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Type Rating Effect

Old 13th Jan 2012, 17:14
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Type Rating Effect

Hi guys,

I'm in the final stages of preparing to go for my self sponsored training later this year and I was just curious at your thoughts regarding the type rating and the effect of turboprop on later job transfer.

I've seen a lot on here regarding turboprop however at a stage where it is rare to even get an airline job in this cyclical industry, assuming I did take up a turboprop job and eventually reached between 1500-2000 hours, what effect do you think this will have on transferring to jets and in particular the big airlines such as Emirates or BA? I know there is no defined answer and I have looked around the forums but I was just concerned as to it's true effect and how such a turboprop type rating may affect my chances with other airlines operating predominant Boeing and Airbus fleet?

Put it this way; if you were assumingly offered a long term turboprop job as your first job would you take it if you have long term goals of switching to jets and the big airlines?
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Old 13th Jan 2012, 17:50
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Are you for real?
If your are, get ready for a bashing, it will come.
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Old 13th Jan 2012, 18:19
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Yeah that is a bit of a funny question. No one in their right mind would turn down a job flying turboprops just because they want to end up in jets. You sound really silly.

Grab anything you can, while you still can.

Lets put it this way - how can having 2000 hours of turboprop time be worse for getting a job on jets than having no time in anything?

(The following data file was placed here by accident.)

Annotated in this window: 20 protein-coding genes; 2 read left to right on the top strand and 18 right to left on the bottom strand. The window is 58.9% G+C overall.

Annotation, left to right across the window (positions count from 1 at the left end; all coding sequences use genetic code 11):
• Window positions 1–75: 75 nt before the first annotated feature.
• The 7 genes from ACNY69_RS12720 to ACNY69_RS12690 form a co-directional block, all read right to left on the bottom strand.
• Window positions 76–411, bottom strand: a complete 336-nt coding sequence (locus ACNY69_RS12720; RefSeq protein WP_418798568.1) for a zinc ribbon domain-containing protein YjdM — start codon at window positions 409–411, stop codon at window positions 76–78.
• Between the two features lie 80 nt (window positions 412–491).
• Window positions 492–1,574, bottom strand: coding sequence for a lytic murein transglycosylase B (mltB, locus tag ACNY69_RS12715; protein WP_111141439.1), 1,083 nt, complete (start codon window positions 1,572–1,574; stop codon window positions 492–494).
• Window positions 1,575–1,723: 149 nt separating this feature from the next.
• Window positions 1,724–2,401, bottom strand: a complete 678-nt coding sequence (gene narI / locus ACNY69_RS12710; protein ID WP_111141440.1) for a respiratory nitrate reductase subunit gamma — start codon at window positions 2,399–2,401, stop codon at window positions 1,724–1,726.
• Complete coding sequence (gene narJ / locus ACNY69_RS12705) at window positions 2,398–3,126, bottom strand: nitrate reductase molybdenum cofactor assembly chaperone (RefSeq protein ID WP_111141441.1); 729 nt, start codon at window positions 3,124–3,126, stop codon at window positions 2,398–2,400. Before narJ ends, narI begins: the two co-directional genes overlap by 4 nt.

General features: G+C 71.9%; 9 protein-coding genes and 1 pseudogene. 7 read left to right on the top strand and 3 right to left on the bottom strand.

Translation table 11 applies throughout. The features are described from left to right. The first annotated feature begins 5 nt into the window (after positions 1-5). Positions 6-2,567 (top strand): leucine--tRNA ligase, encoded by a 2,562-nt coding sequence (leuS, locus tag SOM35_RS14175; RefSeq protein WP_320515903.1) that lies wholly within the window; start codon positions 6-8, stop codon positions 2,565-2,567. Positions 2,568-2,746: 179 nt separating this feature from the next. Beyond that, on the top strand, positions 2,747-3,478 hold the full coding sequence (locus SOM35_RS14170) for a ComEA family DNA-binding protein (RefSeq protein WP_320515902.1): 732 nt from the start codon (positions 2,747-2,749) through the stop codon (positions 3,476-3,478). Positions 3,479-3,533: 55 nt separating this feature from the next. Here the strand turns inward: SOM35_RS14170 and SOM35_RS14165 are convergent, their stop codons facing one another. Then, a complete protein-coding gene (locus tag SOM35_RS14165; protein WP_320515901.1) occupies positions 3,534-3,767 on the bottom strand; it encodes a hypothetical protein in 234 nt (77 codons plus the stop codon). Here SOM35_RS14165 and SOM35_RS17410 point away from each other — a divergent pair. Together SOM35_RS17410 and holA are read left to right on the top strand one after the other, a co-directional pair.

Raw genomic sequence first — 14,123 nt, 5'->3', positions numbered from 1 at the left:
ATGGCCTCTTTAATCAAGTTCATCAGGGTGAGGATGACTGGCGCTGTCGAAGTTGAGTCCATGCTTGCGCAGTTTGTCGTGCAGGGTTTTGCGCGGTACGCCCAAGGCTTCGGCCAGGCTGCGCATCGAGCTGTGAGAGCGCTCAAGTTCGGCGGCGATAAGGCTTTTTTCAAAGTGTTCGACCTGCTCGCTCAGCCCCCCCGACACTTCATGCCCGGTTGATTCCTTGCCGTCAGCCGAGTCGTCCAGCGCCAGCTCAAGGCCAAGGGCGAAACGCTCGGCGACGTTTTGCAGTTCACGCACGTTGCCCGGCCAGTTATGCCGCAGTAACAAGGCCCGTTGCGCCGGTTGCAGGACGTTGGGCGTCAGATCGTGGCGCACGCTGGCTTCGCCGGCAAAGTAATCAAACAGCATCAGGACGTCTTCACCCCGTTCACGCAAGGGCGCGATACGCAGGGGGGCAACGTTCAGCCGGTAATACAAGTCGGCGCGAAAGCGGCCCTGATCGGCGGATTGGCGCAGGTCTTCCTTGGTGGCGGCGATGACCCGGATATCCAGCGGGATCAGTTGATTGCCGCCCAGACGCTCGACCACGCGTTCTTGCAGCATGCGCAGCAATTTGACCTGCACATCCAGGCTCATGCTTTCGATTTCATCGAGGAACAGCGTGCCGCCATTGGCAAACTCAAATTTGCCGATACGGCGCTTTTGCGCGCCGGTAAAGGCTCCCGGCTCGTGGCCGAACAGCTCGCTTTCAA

Do you have a choice? You sound almost as if you have the luxury of picking which job you want.

Good luck anyways!
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Old 13th Jan 2012, 18:27
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I cannot believe you are asking this question?

What is your motivation to become a pilot? Hundreds of guys and gals would bend over backwards to have a job offer flying the garden shed, let alone a Turbo-Prop.

Your attitude sucks.
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Old 14th Jan 2012, 01:31
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Nice and friendly members of PPRuNe as always...

Genuinely sorry if I hit a nerve but if you look at the question it asks how it would affect you if you were to transfer to another airline with jets alone. Say if someone sitting next to you did have an A320 TR and you had an ATR rating. That was all! As I said it's rare to find a job in this industry as it is. I just wanted to know how your type rating could affect future moves...
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Old 14th Jan 2012, 02:41
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Depends on the company that you are applying for and the equipment they operate and the current opening that they have. A lot of conditions should be accounted for. It doesn't mean that since you have rating but "0" time on type means that you would always be the first to get in line, it doesn't work that way.
Just keep on flying
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Old 14th Jan 2012, 08:29
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If you want to fly jets get an A320/ 737 type rating instead of the ATR. Since you are saying what if an A320 driver was compared with an ATR driver for an airline that operates jets...

But I'm guessing you don't have an option right now and hence your question appears strange to say the least. You should be comparing a guy with an ATR rating Vs a guy with no experience on turboprops/ jets, in which case the former would have the advantage. Some people try to get as much multi-engine time as possible as it will be an advantage when applying for an airline, never mind 2000 hours in turboprops!

If I am understanding this situation wrong, pardon my ignorance, perhaps you could shed some more light on the situation you are in. Have you got an option of an jet a/c rating Vs the ATR?
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Old 14th Jan 2012, 12:17
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My personal opinion as a TP driver